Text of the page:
Problem with including batch effects in linear model in LIMMA- samples are removed
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@sandramurphy-22841
Last seen 13 months ago

Hello all,

I have a question regarding batch effect correction with LIMMA. I have some proteomics data, and when I do my PCA plot I see that samples cluster by patient rather than my treatment (I have three samples per patient, each sample with a different treatment). For this reason I would like to include patient as a batch effect in my linear model (rather than use removebatcheffects because I then want to perform differential analysis with LIMMA).

My plan was to use the following:

design = model.matrix(~0+Patient+Treatment, data=metadata)
fit1 = lmFit(log2all.df.filter,design = design)
cont <- makeContrasts(TreatmentCombo-TreatmentControl, TreatmentCombo-TreatmentLipid, TreatmentLipid-TreatmentControl, levels = design)
fit2 = contrasts.fit(fit1,contrasts = cont)
fit3 <- eBayes(fit2)


This does work, however when I view my design instead of my five patients, there are only four listed in the design table.

Similarly if I change the order of the design to:

design = model.matrix(~0+Treatment+Patient, data=metadata)


and view the design, there are only two treatments included in the design instead of the three treatments that I have (so I can't proceed with my DE analysis).

Is anyone aware of a solution to this? Any help is much appreciated!

Many thanks, Sandra

limma batch effects linear model • 164 views
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For the benefit of future readers, let me note that your description of the two design matrices is actually reversed. The first design matrix will produce linear model coefficients for all the Patients while the second will produce coefficients for all the Treatments. When you use ~0+ to remove the intercept, the intercept can only be removed once, and this is always applied to the first factor in the model (Patient in the first case and Treatment in the second).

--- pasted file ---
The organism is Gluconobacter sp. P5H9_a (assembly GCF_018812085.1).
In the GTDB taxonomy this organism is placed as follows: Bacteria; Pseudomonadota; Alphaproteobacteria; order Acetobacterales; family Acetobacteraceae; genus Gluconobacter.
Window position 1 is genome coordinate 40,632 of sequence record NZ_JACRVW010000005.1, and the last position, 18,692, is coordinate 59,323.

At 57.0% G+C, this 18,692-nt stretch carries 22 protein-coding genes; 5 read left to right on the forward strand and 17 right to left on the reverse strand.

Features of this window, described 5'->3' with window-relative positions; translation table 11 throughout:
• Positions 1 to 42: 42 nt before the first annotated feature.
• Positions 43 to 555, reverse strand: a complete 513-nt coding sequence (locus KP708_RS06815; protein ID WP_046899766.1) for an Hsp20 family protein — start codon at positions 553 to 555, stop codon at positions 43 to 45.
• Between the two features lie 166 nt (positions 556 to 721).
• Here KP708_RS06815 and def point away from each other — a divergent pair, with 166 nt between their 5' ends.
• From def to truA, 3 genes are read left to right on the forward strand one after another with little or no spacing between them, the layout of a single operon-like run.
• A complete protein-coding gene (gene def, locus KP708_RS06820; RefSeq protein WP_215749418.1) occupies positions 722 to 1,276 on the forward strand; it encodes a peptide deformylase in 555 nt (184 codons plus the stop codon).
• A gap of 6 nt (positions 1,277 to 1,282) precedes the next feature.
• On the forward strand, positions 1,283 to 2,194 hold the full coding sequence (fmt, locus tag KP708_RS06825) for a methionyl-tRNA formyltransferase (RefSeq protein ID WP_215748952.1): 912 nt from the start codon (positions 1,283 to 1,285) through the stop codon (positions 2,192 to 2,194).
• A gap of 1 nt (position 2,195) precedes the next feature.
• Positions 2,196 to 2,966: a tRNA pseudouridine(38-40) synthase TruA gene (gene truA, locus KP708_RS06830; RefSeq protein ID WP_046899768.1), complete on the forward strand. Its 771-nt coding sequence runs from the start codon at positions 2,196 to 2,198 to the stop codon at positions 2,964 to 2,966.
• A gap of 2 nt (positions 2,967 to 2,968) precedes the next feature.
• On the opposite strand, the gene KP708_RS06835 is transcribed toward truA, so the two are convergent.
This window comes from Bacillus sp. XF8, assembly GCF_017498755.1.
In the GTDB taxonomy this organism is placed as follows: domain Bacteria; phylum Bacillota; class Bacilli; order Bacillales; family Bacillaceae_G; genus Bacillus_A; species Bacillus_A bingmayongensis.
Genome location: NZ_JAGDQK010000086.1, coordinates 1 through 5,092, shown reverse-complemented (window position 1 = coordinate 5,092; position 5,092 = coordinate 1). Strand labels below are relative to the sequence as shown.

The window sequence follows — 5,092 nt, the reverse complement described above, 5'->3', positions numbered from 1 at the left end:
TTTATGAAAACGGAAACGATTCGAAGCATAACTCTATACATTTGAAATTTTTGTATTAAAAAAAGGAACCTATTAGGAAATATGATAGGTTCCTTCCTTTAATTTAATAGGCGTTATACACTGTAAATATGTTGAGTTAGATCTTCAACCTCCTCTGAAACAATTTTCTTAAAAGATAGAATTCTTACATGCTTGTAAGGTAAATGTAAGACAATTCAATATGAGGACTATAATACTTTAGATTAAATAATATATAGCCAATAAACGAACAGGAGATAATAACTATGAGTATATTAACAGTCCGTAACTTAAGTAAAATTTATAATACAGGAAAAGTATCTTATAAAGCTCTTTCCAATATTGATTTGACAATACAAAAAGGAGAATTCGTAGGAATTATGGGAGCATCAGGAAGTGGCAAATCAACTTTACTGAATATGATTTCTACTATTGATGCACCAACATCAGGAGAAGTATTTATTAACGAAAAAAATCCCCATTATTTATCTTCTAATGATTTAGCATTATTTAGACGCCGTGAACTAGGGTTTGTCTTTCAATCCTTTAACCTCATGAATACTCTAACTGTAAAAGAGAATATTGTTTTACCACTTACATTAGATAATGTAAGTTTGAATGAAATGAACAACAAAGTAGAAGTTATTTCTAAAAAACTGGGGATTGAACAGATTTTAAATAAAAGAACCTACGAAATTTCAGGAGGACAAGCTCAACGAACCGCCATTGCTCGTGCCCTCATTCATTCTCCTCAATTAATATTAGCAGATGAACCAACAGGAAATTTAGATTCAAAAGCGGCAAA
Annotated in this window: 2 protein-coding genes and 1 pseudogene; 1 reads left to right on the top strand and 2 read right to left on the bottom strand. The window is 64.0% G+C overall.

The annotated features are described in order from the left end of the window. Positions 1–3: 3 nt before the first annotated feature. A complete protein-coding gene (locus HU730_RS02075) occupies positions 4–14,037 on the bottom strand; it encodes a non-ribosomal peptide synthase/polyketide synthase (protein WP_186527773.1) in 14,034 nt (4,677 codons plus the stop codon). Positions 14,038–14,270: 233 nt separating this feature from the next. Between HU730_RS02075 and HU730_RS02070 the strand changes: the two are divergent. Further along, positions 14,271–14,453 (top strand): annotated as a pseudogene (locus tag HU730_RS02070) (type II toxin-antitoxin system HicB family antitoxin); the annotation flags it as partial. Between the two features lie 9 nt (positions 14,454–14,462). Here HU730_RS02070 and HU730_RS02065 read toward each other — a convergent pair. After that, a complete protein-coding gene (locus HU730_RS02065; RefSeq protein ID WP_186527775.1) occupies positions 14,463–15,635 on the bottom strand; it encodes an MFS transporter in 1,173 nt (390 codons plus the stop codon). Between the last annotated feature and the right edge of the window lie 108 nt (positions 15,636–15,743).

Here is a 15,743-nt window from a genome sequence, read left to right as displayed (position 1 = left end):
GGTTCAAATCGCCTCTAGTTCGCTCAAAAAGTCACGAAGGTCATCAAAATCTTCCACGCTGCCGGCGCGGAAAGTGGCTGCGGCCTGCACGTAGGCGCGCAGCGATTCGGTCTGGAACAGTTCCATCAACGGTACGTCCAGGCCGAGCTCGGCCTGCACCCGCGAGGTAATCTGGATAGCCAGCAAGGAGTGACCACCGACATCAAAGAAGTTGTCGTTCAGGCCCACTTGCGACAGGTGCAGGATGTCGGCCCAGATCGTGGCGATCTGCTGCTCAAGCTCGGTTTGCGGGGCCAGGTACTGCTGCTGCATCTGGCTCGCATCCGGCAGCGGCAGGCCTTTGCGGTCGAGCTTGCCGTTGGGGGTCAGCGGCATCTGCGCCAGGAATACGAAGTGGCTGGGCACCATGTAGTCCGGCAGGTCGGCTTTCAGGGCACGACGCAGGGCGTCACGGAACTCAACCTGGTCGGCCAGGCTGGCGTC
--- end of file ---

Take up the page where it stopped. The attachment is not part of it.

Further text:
A linear model only has one intercept to remove, no matter how many factors there are in the model, so it is only possible to expand out one of the factors when the intercept is removed.

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@james-w-macdonald-5106
Last seen 3 hours ago
United States

In R, the default contrasts method is to use a 'treatment contrasts', which means that one of your subjects is considered the 'baseline' subject, and all the other patient coefficients estimate the difference between a given patient and the baseline patient. In your case this doesn't really matter, as the patient coefficients are just nuisance variables (variables that control for something that you know affects the outcome, but isn't of interest otherwise). As an example of what I mean, here is a simple model matrix:

> stuff <- gl(3,2)
> stuff
[1] 1 1 2 2 3 3
Levels: 1 2 3
> model.matrix(~stuff)
(Intercept) stuff2 stuff3
1           1      0      0
2           1      0      0
3           1      1      0
4           1      1      0
5           1      0      1
6           1      0      1
attr(,"assign")
[1] 0 1 1
attr(,"contrasts")
attr(,"contrasts")\$stuff
[1] "contr.treatment"


Where the intercept estimates the mean of the first group, and stuff2 and stuff3 are the difference between the intercept and the two other groups. You can use other contrasts, but the treatment contrast is pretty easy to interpret, and is the default, so that's what (I would imagine) most people do.

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Thanks a million James. That makes sense. Appreciate you responding so quickly!

Cheers, Sandra